More recent drought events have doubled the negative impacts on crop production. Relative losses appear to be more substantial in developed agricultural systems facing up to 20% production deficit directly attributed to droughts, compared to 12% and 9% in Asia and Africa, respectively.

Research gaps

Here’s what we would still need to learn from the IPCC Special Report on 1.5°C regarding the agricultural sector:

  • Effects of extreme weather events on future crop production
  • Climate impacts on cash crops like cotton, coffee and cocoa
  • How climatic conditions influence pests and diseases proliferation and pollinator extinction
  • The role of elevated atmospheric CO2 concentrations and ozone on crop production
  • Role of CO2 on weeds and competition between crops and weeds
  • Farmers’ adaptive capacity

Only a few studies have reported on the effects of extreme weather events on future crop production. This was a major gap in earlier IPCC assessments due to a lack of scientific literature. The new literature developed, as well as work underway in the scientific community (which needs to be accepted for publication by October 2017 to be included in the 1.5°C Special Report) will hopefully ensure that that the 2018 IPCC 1.5 Special Report can at last address this issue.

The risk of extreme temperatures is projected to increase with rising mean temperatures and will impact both large crop producing areas, such as the US Midwest and the Chinese wheat belt, and lower income countries located in sub-tropical and tropical areas (Deryng et al 2014). Mitigation efforts to drastically reduce greenhouse gas emissions to stabilise global temperature below 2ºC could avoid more than 80% of crop losses otherwise projected under a business as usual emission scenario (Deryng et al 2014, Müller et al 2015).

New studies focusing on the benefits of holding global temperature increase to 1.5ºC will likely show further benefits compared to 2ºC, with respect to the role of extremes. In fact, global wheat production is estimated to fall by 6% for each degree of further temperature increase (Asseng et al 2015), with much larger decreases in many of the most vulnerable regions.

Researchers have also largely overlooked climate impacts on cash crops, such as cotton, coffee and cocoa, despite the importance of these crops for livelihoods and thus development and food security in the tropics and sub-tropics (Bunn et al 2014).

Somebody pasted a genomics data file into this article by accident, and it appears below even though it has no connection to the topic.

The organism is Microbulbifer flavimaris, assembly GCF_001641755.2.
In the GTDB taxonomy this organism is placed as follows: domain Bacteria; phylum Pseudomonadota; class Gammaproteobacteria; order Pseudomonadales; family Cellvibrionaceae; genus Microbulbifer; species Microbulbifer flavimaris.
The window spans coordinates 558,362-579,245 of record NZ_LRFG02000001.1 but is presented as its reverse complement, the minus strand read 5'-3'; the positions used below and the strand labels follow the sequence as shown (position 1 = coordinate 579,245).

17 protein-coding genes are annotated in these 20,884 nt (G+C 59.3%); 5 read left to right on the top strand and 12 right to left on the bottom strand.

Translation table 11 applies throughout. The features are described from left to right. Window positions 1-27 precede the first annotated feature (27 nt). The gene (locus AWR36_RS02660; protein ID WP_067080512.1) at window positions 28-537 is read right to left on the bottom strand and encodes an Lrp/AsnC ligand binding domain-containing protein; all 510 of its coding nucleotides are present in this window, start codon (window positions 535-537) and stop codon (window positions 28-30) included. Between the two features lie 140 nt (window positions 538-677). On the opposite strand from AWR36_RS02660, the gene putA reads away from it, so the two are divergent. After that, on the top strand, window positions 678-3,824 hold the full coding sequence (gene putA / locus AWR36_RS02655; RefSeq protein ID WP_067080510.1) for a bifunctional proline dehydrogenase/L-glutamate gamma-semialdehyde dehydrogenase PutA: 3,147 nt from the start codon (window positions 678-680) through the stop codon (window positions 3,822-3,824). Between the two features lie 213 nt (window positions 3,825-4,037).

Along with direct impacts of changes in mean climatic conditions and extreme weather events, indirect effects on agricultural production related to pests and diseases proliferation (Bradshaw et al 2016) and pollinator extinction (Potts et al 2016, Kerr et al 2015, Settele et al 2016) present another gap in the literature.

The role of rising elevated atmospheric carbon dioxide concentrations (CO2) and ozone (O3) exposure on crop yield remain another source of uncertainty. In the case of CO2, recent studies point to lower beneficial effects for crops grown where water is limited (Gray et al 2016) and expected decrease in the nutritious quality of cereal crops (Myers et al 2014). O3 is a pollutant gas detrimental to crop yield and is a serious threat, especially for Chinese and Indian agriculture, where current O3 emissions are high (Ainsworth 2016).

Looking at adaptation of agricultural systems from a biophysical angle, (Korres et al 2016) recently highlighted the role of CO2 on weeds and competition between crops and weeds. Plants have different ways of producing biomass, a process that requires light, CO2 and water. Typically, plants follow either the C3 or C4 photosynthetic pathway, the latter being more water use efficient but less responsive to CO2. Different CO2 effects on C3 vs C4 plant types will bring different challenges for adapting to a CO2-rich atmosphere across regions. For instance, C3 crops (such as wheat and rice) will compete better against C4 weeds due to the greater CO2 effects on photosynthesis rates of C3 crops – but similarly C4 crops (such as maize and sorghum) will face greater threats from C3 weeds. Achieving mitigation to 1.5ºC could however reduce the risks posed by and uncertainty related to the CO2 fertilisation effects.

Last but not least, following recent findings on climate change adaptation in sub-Saharan African agriculture (Rippke et al 2016, Islam et al 2016) for instance, new research needs to better address farmers’ adaptive capacity and assess the challenges posed by different warming and associated impacts. By engaging closely with stakeholders to design meaningful portfolios of options at the regional scale, this research would be a meaningful contribution to formulating climate adaptation policy (Campbell et al 2016).